A colony has been moved from the loft
this morning, the rafters scraped clear
of their stash of sticky gold.
Brick-sized ingots drip into buckets,
bowls overflow. The girl who cleans knows
honey’s royal role in winter remedies
and how it keeps you young. Her grandma’s
skin is soft as a baby’s at eighty, she says.
Today, she’s straining and storing the harvest
for the bankers who bought the house
with the honey in it. They know nothing about it,
she says. Just sniff at the mess.
They know even less about her, the help,
and the man who’s followed her from Waterford,
erected a tent in their orchard.
How she trickles downstairs, slides into night,
belly brimming amber, trembling
to be touched, to be tasted.
How the tent walls billow,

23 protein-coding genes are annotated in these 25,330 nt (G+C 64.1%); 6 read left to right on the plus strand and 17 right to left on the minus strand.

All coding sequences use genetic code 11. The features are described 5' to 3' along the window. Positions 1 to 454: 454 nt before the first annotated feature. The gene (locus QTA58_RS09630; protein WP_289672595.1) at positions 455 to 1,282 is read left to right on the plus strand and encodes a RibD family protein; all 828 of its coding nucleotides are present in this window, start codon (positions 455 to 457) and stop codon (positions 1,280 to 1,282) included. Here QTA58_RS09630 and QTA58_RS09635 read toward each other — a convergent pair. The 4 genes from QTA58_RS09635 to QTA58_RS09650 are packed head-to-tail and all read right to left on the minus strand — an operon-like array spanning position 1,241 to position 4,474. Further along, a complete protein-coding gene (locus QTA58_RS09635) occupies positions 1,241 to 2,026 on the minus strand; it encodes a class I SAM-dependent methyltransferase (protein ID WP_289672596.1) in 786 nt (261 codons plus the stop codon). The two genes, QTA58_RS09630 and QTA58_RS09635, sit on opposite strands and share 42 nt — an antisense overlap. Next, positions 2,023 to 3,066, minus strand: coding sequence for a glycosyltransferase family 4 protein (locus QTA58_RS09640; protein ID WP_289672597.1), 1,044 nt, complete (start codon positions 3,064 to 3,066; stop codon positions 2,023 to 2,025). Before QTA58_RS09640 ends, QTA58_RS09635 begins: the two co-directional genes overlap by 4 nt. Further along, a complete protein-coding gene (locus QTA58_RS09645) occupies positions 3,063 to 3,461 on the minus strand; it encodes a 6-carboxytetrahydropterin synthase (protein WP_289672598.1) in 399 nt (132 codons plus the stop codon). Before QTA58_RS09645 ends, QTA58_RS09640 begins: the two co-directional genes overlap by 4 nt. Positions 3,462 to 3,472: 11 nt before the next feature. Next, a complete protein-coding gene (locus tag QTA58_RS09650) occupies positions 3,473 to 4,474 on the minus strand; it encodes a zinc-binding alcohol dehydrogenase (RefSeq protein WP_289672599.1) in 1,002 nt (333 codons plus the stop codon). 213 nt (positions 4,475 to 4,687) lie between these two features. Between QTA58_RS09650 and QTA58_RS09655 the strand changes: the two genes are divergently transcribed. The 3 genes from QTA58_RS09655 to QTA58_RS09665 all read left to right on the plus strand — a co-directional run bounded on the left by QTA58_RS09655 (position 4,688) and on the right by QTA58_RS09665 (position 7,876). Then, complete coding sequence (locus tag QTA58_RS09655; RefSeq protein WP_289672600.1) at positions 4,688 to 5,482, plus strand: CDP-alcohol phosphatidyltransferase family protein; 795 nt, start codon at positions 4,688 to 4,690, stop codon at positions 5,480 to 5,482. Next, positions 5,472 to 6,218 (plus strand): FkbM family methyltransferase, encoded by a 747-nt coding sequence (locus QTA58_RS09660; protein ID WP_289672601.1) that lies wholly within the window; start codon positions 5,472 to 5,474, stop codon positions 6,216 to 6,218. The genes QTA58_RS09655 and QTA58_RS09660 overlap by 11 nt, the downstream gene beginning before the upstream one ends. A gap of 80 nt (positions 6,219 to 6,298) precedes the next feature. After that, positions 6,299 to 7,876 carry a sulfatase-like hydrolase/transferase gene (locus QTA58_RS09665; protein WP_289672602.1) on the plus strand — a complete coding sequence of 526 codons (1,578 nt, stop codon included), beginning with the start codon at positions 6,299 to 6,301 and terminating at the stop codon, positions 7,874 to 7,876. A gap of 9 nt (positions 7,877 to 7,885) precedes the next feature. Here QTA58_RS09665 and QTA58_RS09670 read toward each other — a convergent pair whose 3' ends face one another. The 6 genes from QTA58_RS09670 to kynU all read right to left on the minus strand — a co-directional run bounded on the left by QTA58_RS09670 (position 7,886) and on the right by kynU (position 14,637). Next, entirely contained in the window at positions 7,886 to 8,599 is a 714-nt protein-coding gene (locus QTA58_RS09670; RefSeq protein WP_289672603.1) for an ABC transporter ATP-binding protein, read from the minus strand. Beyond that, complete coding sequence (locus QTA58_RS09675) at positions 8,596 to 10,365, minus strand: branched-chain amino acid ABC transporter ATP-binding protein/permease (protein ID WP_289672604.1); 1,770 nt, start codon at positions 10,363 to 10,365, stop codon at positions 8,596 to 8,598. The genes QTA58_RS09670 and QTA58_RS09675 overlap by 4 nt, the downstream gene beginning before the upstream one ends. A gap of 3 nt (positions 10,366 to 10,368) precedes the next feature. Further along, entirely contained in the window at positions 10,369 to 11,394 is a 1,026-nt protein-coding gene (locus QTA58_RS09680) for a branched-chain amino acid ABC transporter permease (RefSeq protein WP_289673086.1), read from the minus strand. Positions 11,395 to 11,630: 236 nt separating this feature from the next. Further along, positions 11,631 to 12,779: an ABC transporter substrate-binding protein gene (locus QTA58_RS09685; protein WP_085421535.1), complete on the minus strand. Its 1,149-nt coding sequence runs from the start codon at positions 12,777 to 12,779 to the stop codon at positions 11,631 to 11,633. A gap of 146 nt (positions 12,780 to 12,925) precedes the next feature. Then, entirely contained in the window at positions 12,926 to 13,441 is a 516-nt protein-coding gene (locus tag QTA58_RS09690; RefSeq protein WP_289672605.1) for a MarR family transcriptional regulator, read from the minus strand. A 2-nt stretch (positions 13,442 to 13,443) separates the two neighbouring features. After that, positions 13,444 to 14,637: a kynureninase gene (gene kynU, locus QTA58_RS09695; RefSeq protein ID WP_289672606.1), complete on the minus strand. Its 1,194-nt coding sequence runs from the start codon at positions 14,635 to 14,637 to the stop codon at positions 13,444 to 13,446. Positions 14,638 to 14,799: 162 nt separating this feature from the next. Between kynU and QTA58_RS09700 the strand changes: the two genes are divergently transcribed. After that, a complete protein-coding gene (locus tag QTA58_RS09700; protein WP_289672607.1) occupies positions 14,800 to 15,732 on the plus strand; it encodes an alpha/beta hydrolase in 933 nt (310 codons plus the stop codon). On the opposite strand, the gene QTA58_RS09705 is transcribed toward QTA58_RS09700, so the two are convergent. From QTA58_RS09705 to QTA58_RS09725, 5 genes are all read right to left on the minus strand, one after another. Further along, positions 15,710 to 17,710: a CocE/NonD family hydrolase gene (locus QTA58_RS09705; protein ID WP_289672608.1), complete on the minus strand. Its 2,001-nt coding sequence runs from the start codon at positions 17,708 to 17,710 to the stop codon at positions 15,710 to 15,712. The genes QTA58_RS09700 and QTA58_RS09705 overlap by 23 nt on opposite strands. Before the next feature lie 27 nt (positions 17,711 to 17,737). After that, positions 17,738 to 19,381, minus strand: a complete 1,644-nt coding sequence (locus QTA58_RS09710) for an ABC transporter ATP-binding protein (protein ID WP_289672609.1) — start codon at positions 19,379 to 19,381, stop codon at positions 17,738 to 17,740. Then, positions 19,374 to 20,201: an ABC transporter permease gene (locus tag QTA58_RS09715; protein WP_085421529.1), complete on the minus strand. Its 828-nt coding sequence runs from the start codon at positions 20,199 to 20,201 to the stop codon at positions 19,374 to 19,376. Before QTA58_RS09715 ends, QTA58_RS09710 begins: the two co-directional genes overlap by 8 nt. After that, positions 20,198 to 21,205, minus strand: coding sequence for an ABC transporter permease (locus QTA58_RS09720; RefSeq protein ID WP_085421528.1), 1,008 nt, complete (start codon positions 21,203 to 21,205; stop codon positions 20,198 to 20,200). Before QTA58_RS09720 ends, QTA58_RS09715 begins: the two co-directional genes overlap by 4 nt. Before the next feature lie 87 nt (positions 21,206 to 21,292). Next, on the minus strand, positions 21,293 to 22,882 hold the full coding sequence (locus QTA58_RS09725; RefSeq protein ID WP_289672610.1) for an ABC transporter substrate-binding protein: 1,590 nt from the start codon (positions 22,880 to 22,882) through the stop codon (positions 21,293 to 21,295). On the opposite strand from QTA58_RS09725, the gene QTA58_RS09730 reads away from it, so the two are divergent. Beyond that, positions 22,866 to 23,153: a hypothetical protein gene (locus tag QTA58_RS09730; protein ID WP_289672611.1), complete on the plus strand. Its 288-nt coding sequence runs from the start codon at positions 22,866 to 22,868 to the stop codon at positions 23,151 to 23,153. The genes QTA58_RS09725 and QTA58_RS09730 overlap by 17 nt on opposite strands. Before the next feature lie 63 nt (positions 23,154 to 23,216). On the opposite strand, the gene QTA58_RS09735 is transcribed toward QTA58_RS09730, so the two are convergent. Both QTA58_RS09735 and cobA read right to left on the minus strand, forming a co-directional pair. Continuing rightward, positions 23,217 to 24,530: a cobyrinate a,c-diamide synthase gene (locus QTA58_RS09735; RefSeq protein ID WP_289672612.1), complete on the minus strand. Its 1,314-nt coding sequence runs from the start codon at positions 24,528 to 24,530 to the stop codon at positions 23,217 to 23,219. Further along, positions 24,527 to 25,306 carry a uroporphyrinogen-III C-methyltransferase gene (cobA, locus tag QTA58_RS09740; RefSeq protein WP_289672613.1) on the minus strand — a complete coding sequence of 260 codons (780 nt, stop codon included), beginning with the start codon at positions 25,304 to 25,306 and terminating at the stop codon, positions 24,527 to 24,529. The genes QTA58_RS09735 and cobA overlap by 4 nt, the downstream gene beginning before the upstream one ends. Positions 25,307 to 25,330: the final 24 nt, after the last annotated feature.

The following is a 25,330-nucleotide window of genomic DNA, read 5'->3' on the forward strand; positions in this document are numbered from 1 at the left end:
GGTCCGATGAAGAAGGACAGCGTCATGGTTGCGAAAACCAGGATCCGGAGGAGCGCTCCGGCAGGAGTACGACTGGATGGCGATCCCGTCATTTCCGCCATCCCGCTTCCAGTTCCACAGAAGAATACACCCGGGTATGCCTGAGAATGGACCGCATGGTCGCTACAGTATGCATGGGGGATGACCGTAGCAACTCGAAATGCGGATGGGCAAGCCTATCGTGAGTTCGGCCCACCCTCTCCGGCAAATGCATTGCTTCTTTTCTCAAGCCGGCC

how the orchard is flooded with light,
and the lovers are humming somewhere
outside of themselves, without names,
or addresses, on sweet rooty earth, where air
smells of honey musk, the heather in bloom.
By the end of the week, jars are sealed,
shelves stacked, tables scrubbed –
the kitchen reeks of Vim.
She is replete, still perfumed by him.
The bankers pay her to leave.
Cora Greenhill grew up in rural Ulster, mostly outdoors, escaping the turbulence of family life. She has lived in The Peak District for nearly 30 years. She studied literature at Warwick University, most memorably with tutor Germaine Greer, a lifelong inspiration. She’s had a long and varied teaching career, the high point of which came early, at The University of Nigeria just after the Biafran War.
Cora’s latest collection, Far From Kind is published by Pindrop Press. She self-published two collections and The Point of Waking came out with Oversteps Books in 2013. She hosts Writers in The Bath, the premier poetry reading venue in Sheffield!